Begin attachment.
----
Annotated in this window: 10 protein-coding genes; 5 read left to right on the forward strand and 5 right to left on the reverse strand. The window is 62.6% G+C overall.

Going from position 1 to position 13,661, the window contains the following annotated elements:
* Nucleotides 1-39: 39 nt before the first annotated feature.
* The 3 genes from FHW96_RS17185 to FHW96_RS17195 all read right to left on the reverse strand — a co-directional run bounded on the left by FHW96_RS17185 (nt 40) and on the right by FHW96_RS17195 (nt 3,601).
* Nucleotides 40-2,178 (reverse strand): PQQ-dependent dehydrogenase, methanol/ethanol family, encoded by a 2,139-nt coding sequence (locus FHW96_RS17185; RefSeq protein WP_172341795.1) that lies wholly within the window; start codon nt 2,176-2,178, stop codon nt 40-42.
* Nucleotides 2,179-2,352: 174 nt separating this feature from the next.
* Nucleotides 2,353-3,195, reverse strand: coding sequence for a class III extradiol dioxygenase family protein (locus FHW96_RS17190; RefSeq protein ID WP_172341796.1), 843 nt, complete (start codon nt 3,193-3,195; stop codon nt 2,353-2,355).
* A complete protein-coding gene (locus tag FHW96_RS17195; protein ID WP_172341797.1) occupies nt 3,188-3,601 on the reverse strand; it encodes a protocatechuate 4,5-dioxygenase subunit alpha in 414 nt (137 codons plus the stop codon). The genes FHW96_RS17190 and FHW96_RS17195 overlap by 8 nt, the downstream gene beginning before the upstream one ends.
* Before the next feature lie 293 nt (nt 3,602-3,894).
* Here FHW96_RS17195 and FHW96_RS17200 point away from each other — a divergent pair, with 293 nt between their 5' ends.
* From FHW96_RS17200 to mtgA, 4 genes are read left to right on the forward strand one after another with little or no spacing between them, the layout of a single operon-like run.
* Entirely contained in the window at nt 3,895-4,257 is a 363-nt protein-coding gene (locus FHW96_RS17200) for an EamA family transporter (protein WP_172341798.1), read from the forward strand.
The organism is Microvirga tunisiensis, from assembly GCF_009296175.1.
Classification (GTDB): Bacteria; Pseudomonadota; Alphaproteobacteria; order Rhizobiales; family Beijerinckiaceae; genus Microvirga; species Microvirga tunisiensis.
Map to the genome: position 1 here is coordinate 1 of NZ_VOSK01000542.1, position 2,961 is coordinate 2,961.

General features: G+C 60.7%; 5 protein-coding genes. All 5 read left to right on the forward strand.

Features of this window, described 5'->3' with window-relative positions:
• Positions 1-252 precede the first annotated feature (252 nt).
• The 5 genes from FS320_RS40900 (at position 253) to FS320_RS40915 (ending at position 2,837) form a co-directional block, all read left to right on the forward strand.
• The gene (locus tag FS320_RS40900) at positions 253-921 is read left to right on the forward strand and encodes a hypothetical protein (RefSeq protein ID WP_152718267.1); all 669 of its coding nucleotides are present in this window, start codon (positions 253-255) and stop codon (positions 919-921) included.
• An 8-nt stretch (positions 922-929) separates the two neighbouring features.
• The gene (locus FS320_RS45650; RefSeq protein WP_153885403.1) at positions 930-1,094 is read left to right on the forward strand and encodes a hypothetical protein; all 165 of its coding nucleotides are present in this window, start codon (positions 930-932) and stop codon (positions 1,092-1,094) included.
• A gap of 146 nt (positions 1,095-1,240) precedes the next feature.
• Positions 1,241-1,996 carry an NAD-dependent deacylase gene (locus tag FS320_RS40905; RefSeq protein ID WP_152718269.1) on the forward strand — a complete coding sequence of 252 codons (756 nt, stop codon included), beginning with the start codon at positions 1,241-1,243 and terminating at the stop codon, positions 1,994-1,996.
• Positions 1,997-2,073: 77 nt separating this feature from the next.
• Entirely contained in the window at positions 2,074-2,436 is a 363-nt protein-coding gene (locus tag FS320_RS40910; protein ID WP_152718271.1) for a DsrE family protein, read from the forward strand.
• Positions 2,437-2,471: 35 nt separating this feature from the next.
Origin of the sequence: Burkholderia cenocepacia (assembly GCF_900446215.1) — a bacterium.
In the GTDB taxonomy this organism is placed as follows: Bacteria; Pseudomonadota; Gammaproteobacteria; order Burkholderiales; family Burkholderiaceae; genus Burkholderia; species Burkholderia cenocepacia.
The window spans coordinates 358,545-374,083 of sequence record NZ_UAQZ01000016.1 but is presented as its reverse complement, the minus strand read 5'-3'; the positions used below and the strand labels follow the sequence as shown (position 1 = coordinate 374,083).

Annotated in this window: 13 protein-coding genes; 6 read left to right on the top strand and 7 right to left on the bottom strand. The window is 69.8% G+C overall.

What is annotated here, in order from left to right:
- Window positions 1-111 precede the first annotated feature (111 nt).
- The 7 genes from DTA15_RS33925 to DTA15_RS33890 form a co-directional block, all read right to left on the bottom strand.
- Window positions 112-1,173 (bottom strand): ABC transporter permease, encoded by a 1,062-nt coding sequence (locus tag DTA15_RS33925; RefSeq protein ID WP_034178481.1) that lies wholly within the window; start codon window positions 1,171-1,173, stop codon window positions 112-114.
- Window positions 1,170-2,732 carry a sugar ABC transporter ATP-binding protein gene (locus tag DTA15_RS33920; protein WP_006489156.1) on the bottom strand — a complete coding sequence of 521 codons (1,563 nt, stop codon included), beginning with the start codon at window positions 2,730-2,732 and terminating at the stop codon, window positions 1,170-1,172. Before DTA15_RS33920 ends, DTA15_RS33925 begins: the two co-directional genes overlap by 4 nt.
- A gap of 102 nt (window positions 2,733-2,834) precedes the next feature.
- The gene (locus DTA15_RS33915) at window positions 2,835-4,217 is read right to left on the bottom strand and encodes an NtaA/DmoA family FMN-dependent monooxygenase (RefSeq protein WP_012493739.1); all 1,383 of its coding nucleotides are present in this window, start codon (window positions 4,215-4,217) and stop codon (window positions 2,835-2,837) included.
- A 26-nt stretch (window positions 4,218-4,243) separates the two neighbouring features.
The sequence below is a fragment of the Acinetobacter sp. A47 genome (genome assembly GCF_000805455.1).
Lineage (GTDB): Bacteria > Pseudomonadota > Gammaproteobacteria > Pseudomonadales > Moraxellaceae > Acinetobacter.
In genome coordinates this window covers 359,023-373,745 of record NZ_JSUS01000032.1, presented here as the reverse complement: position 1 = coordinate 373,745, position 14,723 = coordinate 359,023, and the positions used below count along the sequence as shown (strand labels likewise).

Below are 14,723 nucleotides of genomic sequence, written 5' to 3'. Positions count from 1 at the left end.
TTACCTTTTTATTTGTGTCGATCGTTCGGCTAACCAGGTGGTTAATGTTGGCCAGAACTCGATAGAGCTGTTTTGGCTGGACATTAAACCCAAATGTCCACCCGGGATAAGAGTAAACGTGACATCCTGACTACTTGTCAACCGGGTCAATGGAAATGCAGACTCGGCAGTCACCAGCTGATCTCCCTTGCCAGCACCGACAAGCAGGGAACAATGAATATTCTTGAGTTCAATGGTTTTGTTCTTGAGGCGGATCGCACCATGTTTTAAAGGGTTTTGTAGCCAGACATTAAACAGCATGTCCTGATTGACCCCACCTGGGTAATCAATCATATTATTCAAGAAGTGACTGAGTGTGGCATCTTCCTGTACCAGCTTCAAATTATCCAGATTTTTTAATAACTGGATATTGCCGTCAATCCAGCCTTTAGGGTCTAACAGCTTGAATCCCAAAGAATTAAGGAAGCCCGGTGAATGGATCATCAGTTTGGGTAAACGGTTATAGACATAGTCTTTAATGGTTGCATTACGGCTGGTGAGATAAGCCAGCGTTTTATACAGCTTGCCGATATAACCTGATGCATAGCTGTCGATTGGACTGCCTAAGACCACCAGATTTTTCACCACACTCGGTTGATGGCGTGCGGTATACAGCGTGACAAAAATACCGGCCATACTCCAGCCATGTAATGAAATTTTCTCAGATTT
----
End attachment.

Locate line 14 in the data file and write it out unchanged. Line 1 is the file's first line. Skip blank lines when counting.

Classification (GTDB): Bacteria; Pseudomonadota; Alphaproteobacteria; order Rhizobiales; family Beijerinckiaceae; genus Microvirga; species Microvirga tunisiensis.